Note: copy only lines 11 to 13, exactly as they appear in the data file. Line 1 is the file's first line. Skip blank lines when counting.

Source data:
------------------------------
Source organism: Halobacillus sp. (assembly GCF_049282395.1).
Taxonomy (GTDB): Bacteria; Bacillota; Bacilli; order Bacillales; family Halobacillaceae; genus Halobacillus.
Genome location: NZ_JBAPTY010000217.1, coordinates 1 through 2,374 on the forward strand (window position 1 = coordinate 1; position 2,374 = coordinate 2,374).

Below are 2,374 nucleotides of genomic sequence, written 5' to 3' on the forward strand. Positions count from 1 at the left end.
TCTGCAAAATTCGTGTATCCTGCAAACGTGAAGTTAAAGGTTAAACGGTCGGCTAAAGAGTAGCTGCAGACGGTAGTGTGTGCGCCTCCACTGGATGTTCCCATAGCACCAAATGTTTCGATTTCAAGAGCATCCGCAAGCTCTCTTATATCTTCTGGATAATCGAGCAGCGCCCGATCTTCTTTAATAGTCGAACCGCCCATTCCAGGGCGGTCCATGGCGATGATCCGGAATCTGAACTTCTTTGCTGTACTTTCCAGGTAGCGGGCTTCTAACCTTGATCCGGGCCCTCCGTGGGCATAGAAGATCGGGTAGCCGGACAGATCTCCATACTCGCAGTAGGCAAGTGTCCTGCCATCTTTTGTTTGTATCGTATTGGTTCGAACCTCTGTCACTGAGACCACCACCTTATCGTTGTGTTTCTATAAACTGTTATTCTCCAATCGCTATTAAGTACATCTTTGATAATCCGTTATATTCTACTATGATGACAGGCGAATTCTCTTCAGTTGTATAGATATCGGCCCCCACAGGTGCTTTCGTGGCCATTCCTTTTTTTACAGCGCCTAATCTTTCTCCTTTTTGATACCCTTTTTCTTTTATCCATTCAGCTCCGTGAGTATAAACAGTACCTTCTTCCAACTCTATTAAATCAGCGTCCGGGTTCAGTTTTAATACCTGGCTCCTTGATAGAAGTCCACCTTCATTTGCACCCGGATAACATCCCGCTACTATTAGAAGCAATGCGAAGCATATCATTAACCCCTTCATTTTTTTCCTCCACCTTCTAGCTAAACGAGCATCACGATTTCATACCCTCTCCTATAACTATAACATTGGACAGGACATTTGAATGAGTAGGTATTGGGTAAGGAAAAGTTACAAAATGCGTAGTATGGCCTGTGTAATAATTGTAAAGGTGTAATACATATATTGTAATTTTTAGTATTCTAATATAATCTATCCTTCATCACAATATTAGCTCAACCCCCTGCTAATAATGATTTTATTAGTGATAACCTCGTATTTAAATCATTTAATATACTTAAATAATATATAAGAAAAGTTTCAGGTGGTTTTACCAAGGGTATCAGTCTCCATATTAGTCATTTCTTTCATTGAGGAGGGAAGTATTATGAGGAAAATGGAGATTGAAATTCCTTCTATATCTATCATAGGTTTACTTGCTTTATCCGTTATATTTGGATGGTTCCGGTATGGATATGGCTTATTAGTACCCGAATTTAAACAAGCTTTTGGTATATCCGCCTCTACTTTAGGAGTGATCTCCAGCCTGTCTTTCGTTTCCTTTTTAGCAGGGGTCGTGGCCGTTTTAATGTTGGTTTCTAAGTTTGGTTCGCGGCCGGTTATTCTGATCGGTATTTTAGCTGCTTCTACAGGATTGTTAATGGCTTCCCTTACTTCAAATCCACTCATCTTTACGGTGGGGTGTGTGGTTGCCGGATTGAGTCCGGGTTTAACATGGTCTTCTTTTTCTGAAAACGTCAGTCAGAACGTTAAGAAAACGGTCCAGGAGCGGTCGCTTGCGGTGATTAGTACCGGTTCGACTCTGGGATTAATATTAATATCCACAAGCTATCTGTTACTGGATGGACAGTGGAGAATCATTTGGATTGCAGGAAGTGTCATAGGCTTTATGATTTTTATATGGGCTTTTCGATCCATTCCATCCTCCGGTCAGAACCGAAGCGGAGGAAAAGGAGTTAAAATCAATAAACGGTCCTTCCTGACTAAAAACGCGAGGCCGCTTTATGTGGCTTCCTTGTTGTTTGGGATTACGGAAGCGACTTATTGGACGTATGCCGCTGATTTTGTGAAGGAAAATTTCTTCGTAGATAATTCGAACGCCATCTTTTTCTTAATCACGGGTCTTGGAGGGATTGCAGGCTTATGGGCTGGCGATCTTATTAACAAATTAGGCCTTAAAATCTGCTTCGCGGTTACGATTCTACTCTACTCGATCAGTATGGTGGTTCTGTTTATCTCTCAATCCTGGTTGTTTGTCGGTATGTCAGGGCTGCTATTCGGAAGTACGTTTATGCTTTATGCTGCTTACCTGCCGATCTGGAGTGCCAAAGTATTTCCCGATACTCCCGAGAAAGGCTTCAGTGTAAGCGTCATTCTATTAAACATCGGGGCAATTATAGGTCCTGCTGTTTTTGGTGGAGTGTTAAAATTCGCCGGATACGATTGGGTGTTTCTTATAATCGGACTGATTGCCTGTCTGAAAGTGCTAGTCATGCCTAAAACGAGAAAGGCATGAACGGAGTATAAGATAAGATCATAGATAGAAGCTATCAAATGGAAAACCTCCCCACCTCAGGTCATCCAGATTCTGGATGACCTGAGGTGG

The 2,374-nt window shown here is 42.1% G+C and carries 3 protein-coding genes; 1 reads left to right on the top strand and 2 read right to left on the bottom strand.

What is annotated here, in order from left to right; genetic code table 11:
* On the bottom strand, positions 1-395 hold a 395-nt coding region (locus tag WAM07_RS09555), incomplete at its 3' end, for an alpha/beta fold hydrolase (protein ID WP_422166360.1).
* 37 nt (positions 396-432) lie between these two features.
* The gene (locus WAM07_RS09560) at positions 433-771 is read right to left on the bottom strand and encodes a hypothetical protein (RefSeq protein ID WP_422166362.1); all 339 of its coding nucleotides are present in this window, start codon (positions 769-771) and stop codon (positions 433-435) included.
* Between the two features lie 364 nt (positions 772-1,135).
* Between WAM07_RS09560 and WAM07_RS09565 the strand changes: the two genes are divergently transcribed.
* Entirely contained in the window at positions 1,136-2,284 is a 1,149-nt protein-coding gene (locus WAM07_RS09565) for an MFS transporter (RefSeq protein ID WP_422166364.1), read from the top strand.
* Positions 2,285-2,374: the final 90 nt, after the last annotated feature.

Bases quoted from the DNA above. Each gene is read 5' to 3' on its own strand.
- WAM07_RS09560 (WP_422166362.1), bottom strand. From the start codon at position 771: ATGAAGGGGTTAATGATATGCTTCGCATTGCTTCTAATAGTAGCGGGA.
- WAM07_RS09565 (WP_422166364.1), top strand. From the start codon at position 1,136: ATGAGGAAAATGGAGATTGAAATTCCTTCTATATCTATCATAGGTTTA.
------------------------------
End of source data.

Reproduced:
* Between the two features lie 364 nt (positions 772-1,135).
* Between WAM07_RS09560 and WAM07_RS09565 the strand changes: the two genes are divergently transcribed.
* Entirely contained in the window at positions 1,136-2,284 is a 1,149-nt protein-coding gene (locus WAM07_RS09565) for an MFS transporter (RefSeq protein ID WP_422166364.1), read from the top strand.